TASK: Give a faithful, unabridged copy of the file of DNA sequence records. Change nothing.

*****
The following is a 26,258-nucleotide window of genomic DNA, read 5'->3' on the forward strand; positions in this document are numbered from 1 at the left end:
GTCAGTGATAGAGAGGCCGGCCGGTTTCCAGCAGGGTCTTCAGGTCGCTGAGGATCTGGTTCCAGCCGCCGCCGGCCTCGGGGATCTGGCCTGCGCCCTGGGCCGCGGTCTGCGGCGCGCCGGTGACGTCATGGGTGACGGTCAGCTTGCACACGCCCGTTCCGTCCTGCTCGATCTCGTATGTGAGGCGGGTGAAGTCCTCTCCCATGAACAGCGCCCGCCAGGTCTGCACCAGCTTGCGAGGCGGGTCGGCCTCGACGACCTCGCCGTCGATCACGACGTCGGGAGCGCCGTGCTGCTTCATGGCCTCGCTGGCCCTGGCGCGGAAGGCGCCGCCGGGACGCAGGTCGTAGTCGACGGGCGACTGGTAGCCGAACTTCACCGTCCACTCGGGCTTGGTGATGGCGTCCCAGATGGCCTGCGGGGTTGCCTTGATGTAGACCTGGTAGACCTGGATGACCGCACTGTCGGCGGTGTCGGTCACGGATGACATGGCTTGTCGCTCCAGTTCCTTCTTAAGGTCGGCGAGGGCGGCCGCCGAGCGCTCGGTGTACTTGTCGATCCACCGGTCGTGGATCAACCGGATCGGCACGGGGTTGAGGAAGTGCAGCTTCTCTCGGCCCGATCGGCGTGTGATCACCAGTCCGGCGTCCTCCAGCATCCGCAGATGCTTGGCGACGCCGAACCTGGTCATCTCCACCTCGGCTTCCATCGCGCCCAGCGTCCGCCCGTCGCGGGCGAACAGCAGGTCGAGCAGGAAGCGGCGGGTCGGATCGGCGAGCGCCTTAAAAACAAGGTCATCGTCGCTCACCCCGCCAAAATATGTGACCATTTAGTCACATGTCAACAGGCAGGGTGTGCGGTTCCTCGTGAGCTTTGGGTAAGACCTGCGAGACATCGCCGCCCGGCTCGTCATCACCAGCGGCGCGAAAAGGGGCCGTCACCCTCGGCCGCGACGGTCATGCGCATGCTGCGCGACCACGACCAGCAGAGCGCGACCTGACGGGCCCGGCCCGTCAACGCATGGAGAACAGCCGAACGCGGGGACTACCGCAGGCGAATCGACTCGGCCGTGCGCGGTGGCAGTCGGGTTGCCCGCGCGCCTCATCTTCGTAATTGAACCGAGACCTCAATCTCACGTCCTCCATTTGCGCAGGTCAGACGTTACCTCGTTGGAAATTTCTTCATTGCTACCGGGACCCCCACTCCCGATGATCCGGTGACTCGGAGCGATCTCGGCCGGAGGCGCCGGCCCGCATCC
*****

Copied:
The following is a 26,258-nucleotide window of genomic DNA, read 5'->3' on the forward strand; positions in this document are numbered from 1 at the left end:
GTCAGTGATAGAGAGGCCGGCCGGTTTCCAGCAGGGTCTTCAGGTCGCTGAGGATCTGGTTCCAGCCGCCGCCGGCCTCGGGGATCTGGCCTGCGCCCTGGGCCGCGGTCTGCGGCGCGCCGGTGACGTCATGGGTGACGGTCAGCTTGCACACGCCCGTTCCGTCCTGCTCGATCTCGTATGTGAGGCGGGTGAAGTCCTCTCCCATGAACAGCGCCCGCCAGGTCTGCACCAGCTTGCGAGGCGGGTCGGCCTCGACGACCTCGCCGTCGATCACGACGTCGGGAGCGCCGTGCTGCTTCATGGCCTCGCTGGCCCTGGCGCGGAAGGCGCCGCCGGGACGCAGGTCGTAGTCGACGGGCGACTGGTAGCCGAACTTCACCGTCCACTCGGGCTTGGTGATGGCGTCCCAGATGGCCTGCGGGGTTGCCTTGATGTAGACCTGGTAGACCTGGATGACCGCACTGTCGGCGGTGTCGGTCACGGATGACATGGCTTGTCGCTCCAGTTCCTTCTTAAGGTCGGCGAGGGCGGCCGCCGAGCGCTCGGTGTACTTGTCGATCCACCGGTCGTGGATCAACCGGATCGGCACGGGGTTGAGGAAGTGCAGCTTCTCTCGGCCCGATCGGCGTGTGATCACCAGTCCGGCGTCCTCCAGCATCCGCAGATGCTTGGCGACGCCGAACCTGGTCATCTCCACCTCGGCTTCCATCGCGCCCAGCGTCCGCCCGTCGCGGGCGAACAGCAGGTCGAGCAGGAAGCGGCGGGTCGGATCGGCGAGCGCCTTAAAAACAAGGTCATCGTCGCTCACCCCGCCAAAATATGTGACCATTTAGTCACATGTCAACAGGCAGGGTGTGCGGTTCCTCGTGAGCTTTGGGTAAGACCTGCGAGACATCGCCGCCCGGCTCGTCATCACCAGCGGCGCGAAAAGGGGCCGTCACCCTCGGCCGCGACGGTCATGCGCATGCTGCGCGACCACGACCAGCAGAGCGCGACCTGACGGGCCCGGCCCGTCAACGCATGGAGAACAGCCGAACGCGGGGACTACCGCAGGCGAATCGACTCGGCCGTGCGCGGTGGCAGTCGGGTTGCCCGCGCGCCTCATCTTCGTAATTGAACCGAGACCTCAATCTCACGTCCTCCATTTGCGCAGGTCAGACGTTACCTCGTTGGAAATTTCTTCATTGCTACCGGGACCCCCACTCCCGATGATCCGGTGACTCGGAGCGATCTCGGCCGGAGGCGCCGGCCCGCATCC